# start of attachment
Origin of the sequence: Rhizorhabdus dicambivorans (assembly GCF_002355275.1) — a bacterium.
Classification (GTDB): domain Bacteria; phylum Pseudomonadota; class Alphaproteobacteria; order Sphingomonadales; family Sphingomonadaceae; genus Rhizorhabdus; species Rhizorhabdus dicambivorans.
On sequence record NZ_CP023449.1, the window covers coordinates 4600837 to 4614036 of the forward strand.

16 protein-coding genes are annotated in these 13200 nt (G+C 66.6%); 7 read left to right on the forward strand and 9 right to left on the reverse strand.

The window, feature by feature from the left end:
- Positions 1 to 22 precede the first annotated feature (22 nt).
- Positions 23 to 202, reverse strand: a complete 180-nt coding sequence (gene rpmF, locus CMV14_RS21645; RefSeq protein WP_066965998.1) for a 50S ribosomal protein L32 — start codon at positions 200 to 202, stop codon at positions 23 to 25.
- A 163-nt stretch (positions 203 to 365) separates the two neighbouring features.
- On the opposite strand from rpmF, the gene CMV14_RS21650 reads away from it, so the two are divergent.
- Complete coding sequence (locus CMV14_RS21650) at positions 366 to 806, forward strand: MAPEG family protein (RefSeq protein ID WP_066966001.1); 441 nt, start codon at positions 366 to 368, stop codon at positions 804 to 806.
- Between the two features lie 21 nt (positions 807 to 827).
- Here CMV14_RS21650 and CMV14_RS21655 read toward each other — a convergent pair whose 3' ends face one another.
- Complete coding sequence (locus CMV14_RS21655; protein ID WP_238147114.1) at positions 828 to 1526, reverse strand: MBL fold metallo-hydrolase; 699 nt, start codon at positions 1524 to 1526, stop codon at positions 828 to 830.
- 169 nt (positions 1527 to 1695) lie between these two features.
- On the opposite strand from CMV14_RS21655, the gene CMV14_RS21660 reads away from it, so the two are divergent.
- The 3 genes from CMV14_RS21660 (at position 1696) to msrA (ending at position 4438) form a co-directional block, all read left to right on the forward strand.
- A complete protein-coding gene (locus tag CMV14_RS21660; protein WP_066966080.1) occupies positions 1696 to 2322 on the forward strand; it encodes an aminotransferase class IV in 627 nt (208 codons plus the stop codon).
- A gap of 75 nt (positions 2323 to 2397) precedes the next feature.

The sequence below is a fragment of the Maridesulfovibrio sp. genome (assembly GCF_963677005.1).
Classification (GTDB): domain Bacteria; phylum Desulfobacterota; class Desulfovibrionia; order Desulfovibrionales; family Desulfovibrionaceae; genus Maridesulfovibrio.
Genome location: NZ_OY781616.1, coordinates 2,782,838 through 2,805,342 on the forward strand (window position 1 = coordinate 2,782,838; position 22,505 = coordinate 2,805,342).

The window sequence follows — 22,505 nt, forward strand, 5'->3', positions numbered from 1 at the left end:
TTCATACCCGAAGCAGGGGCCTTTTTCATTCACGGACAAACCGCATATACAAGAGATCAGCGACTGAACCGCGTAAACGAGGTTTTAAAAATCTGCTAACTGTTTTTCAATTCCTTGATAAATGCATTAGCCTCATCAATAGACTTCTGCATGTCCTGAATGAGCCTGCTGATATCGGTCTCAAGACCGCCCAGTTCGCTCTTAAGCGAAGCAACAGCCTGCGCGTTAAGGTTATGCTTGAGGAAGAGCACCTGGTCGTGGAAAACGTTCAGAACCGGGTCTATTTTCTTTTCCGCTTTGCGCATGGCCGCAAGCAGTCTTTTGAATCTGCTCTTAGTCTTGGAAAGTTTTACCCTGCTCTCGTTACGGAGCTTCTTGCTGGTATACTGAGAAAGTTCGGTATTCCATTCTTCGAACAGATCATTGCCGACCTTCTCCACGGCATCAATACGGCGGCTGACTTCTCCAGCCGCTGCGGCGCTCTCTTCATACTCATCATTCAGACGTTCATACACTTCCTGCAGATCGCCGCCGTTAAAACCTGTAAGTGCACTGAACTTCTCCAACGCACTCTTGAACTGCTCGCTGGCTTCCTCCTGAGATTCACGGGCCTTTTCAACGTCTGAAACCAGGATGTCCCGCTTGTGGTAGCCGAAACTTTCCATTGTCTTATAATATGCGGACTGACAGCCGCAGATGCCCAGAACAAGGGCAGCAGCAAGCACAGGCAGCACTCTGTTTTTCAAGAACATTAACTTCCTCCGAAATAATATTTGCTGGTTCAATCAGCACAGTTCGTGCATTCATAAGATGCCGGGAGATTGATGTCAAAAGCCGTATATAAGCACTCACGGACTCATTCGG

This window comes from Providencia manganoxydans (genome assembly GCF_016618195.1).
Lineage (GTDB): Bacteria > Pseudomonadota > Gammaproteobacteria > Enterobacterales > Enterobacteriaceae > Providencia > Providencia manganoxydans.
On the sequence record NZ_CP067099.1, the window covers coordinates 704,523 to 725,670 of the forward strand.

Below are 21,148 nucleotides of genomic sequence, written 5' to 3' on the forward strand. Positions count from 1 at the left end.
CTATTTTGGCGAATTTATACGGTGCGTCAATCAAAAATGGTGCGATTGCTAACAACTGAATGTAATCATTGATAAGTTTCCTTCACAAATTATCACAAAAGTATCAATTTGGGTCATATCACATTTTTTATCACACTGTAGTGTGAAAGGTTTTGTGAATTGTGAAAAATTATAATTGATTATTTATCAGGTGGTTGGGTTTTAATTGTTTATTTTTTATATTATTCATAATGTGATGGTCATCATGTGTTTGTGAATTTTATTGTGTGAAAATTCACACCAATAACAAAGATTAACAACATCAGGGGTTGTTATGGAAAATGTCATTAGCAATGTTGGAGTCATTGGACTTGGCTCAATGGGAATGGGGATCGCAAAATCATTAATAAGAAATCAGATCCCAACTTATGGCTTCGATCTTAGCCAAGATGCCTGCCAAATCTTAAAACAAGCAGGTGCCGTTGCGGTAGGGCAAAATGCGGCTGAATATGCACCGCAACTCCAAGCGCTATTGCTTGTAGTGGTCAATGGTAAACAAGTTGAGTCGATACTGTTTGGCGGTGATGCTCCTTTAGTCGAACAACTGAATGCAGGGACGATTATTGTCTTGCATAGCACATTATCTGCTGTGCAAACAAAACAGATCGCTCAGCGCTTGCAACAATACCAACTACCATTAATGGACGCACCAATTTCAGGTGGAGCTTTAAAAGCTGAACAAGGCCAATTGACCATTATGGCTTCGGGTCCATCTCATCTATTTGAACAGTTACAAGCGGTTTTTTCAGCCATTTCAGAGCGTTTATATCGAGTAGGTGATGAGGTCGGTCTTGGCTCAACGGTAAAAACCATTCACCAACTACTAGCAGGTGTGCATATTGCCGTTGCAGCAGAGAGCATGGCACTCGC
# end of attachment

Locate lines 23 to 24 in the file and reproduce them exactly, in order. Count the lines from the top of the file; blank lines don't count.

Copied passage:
TTCATACCCGAAGCAGGGGCCTTTTTCATTCACGGACAAACCGCATATACAAGAGATCAGCGACTGAACCGCGTAAACGAGGTTTTAAAAATCTGCTAACTGTTTTTCAATTCCTTGATAAATGCATTAGCCTCATCAATAGACTTCTGCATGTCCTGAATGAGCCTGCTGATATCGGTCTCAAGACCGCCCAGTTCGCTCTTAAGCGAAGCAACAGCCTGCGCGTTAAGGTTATGCTTGAGGAAGAGCACCTGGTCGTGGAAAACGTTCAGAACCGGGTCTATTTTCTTTTCCGCTTTGCGCATGGCCGCAAGCAGTCTTTTGAATCTGCTCTTAGTCTTGGAAAGTTTTACCCTGCTCTCGTTACGGAGCTTCTTGCTGGTATACTGAGAAAGTTCGGTATTCCATTCTTCGAACAGATCATTGCCGACCTTCTCCACGGCATCAATACGGCGGCTGACTTCTCCAGCCGCTGCGGCGCTCTCTTCATACTCATCATTCAGACGTTCATACACTTCCTGCAGATCGCCGCCGTTAAAACCTGTAAGTGCACTGAACTTCTCCAACGCACTCTTGAACTGCTCGCTGGCTTCCTCCTGAGATTCACGGGCCTTTTCAACGTCTGAAACCAGGATGTCCCGCTTGTGGTAGCCGAAACTTTCCATTGTCTTATAATATGCGGACTGACAGCCGCAGATGCCCAGAACAAGGGCAGCAGCAAGCACAGGCAGCACTCTGTTTTTCAAGAACATTAACTTCCTCCGAAATAATATTTGCTGGTTCAATCAGCACAGTTCGTGCATTCATAAGATGCCGGGAGATTGATGTCAAAAGCCGTATATAAGCACTCACGGACTCATTCGG

This window comes from Providencia manganoxydans (genome assembly GCF_016618195.1).